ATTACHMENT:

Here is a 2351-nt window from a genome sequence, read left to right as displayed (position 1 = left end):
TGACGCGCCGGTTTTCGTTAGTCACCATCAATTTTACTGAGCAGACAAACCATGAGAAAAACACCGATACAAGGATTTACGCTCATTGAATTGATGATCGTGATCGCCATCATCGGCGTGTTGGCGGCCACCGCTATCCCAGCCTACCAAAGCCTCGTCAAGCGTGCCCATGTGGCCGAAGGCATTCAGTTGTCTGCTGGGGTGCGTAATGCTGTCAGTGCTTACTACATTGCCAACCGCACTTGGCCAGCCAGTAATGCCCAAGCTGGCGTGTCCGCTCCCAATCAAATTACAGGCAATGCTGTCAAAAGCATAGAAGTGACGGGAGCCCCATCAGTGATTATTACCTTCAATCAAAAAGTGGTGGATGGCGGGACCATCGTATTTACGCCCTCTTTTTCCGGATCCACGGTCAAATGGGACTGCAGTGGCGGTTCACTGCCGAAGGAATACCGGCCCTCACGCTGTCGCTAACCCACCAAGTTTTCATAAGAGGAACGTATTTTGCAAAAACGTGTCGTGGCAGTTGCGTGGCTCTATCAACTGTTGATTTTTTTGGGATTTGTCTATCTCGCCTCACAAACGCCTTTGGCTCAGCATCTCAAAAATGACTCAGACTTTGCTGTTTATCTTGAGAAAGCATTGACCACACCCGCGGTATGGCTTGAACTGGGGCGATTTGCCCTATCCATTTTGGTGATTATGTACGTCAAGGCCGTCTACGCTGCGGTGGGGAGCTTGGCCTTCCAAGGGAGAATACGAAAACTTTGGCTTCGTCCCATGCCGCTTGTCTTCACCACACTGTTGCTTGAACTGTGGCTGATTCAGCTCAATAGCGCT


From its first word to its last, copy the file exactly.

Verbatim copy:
Here is a 2351-nt window from a genome sequence, read left to right as displayed (position 1 = left end):
TGACGCGCCGGTTTTCGTTAGTCACCATCAATTTTACTGAGCAGACAAACCATGAGAAAAACACCGATACAAGGATTTACGCTCATTGAATTGATGATCGTGATCGCCATCATCGGCGTGTTGGCGGCCACCGCTATCCCAGCCTACCAAAGCCTCGTCAAGCGTGCCCATGTGGCCGAAGGCATTCAGTTGTCTGCTGGGGTGCGTAATGCTGTCAGTGCTTACTACATTGCCAACCGCACTTGGCCAGCCAGTAATGCCCAAGCTGGCGTGTCCGCTCCCAATCAAATTACAGGCAATGCTGTCAAAAGCATAGAAGTGACGGGAGCCCCATCAGTGATTATTACCTTCAATCAAAAAGTGGTGGATGGCGGGACCATCGTATTTACGCCCTCTTTTTCCGGATCCACGGTCAAATGGGACTGCAGTGGCGGTTCACTGCCGAAGGAATACCGGCCCTCACGCTGTCGCTAACCCACCAAGTTTTCATAAGAGGAACGTATTTTGCAAAAACGTGTCGTGGCAGTTGCGTGGCTCTATCAACTGTTGATTTTTTTGGGATTTGTCTATCTCGCCTCACAAACGCCTTTGGCTCAGCATCTCAAAAATGACTCAGACTTTGCTGTTTATCTTGAGAAAGCATTGACCACACCCGCGGTATGGCTTGAACTGGGGCGATTTGCCCTATCCATTTTGGTGATTATGTACGTCAAGGCCGTCTACGCTGCGGTGGGGAGCTTGGCCTTCCAAGGGAGAATACGAAAACTTTGGCTTCGTCCCATGCCGCTTGTCTTCACCACACTGTTGCTTGAACTGTGGCTGATTCAGCTCAATAGCGCT